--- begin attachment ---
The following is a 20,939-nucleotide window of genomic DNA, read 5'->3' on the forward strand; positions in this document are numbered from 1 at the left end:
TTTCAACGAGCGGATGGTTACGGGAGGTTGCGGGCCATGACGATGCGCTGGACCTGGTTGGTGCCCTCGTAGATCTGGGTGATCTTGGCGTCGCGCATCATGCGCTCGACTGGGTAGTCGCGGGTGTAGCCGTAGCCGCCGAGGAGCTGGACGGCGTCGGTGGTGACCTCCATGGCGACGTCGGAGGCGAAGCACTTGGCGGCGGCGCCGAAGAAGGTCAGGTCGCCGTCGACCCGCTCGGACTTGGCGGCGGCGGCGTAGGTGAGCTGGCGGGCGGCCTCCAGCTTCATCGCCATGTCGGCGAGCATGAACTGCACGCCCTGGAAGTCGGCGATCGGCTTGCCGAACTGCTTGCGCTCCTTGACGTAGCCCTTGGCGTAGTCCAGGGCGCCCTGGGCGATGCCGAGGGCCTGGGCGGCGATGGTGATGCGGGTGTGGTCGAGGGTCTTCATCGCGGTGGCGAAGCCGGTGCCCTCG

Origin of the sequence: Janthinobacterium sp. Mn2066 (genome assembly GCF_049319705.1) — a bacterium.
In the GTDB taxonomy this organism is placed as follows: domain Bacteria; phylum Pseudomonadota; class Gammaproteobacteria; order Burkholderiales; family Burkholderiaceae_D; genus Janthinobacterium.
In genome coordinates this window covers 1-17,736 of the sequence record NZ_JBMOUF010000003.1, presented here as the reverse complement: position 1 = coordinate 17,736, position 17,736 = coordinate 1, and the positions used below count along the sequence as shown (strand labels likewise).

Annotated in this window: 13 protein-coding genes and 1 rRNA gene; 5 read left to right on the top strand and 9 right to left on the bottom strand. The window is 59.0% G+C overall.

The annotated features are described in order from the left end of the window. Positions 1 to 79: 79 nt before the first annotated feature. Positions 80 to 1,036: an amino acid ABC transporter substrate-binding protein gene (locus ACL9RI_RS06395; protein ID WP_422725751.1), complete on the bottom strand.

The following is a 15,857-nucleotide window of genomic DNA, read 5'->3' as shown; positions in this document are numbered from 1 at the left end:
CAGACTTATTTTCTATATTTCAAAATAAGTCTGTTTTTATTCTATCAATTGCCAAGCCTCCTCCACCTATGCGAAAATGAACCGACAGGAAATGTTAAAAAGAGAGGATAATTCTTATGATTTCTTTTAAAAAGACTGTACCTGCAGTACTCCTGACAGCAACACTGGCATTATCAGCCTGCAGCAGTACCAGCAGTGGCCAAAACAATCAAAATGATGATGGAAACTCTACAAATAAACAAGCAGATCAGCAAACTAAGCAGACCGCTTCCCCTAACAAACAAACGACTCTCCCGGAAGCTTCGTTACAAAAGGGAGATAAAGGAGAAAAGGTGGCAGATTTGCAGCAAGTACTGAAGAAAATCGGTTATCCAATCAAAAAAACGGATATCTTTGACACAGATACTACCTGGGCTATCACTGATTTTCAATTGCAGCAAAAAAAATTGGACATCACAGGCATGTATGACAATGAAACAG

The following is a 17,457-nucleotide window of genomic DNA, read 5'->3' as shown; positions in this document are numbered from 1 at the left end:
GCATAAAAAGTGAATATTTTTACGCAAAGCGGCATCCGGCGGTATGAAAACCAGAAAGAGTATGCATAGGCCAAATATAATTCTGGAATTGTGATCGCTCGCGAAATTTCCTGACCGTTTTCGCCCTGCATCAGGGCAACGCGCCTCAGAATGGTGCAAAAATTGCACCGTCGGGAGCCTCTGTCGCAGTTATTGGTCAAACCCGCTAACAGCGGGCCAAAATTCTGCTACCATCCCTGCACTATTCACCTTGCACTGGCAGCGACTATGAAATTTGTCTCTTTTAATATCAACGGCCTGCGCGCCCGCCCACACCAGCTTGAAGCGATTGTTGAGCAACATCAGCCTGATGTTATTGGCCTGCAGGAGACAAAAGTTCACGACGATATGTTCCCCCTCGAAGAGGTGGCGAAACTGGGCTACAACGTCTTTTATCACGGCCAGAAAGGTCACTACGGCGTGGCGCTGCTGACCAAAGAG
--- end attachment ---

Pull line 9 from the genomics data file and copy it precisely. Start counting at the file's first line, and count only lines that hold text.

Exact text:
CAGACTTATTTTCTATATTTCAAAATAAGTCTGTTTTTATTCTATCAATTGCCAAGCCTCCTCCACCTATGCGAAAATGAACCGACAGGAAATGTTAAAAAGAGAGGATAATTCTTATGATTTCTTTTAAAAAGACTGTACCTGCAGTACTCCTGACAGCAACACTGGCATTATCAGCCTGCAGCAGTACCAGCAGTGGCCAAAACAATCAAAATGATGATGGAAACTCTACAAATAAACAAGCAGATCAGCAAACTAAGCAGACCGCTTCCCCTAACAAACAAACGACTCTCCCGGAAGCTTCGTTACAAAAGGGAGATAAAGGAGAAAAGGTGGCAGATTTGCAGCAAGTACTGAAGAAAATCGGTTATCCAATCAAAAAAACGGATATCTTTGACACAGATACTACCTGGGCTATCACTGATTTTCAATTGCAGCAAAAAAAATTGGACATCACAGGCATGTATGACAATGAAACAG